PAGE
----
Recent studies on instances of Brugada syndrome arrhythmias treated with Implantable Cardioverter Defibrillator (ICD) therapy have determined that the ICDs are effective in quelling potentially fatal arrhythmias in patients. Brugada syndrome is a genetic disorder causing arrhythmias in otherwise normal patients and is the major cause of sudden unexplained death syndrome in adults. Brugada syndrome is commonly diagnosed with an abnormal electrocardiogram (ECG).

An ICD detects abnormal heart rhythms, then treats those abnormalities with a stimulus in the form of an electrical shock delivered to the heart via wires connecting the ICD to the heart muscle. For patients with Brugada syndrome, ICDs have been found to treat potentially lethal arrhythmias. 17% of at-risk, asymptomatic patients predisposed to life-threatening ventricular arrhythmias survived otherwise fatal ventricular episodes because of ICD therapy. “On the basis of our findings, risk stratification by means of

[electrophysiologic] studies might identify asymptomatic patients at risk for arrhythmic events and could be helpful in investigating syncope potentially not related to ventricular arrhythmias,” according to researchers. While the statistics seem promising, progression in treatment is still necessary: “ICD placement is frequently associated with device-related complications, affecting 16% of patients. Moreover, inappropriate shock rates remain high regardless of careful device programming.”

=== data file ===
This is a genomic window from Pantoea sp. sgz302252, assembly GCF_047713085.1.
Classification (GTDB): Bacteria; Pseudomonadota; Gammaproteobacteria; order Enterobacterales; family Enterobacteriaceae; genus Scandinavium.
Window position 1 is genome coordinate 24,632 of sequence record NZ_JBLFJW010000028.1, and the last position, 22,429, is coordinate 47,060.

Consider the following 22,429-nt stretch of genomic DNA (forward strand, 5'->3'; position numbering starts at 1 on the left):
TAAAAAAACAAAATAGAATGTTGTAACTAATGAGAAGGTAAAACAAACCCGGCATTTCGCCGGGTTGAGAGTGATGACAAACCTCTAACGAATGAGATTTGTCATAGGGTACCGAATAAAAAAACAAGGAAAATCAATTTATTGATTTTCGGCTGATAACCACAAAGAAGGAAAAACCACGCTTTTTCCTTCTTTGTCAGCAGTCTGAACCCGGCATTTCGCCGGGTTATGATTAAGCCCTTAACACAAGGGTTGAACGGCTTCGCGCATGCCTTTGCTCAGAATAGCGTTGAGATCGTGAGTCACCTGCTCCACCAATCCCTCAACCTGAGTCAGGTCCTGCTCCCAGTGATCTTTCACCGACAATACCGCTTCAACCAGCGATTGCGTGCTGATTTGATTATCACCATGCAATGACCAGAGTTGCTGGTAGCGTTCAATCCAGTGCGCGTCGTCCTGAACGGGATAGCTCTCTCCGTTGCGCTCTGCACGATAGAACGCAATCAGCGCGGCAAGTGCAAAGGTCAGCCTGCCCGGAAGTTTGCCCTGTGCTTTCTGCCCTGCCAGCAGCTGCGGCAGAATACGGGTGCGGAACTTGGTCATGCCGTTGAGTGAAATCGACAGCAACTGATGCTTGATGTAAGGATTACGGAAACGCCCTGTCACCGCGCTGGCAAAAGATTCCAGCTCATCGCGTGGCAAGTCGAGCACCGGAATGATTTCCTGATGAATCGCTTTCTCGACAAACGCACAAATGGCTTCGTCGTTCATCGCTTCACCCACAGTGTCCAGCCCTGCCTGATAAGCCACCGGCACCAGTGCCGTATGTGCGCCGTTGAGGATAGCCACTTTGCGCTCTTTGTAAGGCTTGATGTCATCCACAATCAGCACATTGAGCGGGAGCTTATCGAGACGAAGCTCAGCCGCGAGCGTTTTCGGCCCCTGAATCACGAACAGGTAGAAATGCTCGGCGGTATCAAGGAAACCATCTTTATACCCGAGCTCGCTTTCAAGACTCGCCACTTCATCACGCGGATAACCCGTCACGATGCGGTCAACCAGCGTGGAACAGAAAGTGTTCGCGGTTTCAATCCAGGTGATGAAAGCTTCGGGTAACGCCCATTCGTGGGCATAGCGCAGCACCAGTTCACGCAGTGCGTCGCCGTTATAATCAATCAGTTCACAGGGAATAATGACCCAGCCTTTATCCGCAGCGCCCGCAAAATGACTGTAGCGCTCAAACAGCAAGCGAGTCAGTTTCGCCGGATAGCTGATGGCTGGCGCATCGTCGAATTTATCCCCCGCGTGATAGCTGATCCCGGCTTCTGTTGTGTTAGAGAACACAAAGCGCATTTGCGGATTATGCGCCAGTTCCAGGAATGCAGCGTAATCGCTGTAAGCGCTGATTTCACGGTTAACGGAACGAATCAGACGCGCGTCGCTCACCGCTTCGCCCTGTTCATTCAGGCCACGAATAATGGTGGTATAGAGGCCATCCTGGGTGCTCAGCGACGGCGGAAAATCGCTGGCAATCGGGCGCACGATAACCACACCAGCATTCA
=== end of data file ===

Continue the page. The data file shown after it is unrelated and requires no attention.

Technology has improved in ICDs, and the newer-generation models serve as pacemakers as well as stimulators. In other words, newer ICDs have the ability to deliver low-energy electrical pulses to the atria in the style of a pacemaker as well as packing a much greater punch to the ventricles for defibrillation if an abnormal heart rhythm is detected. The stimuli may be painful, but last only fractions of a second.

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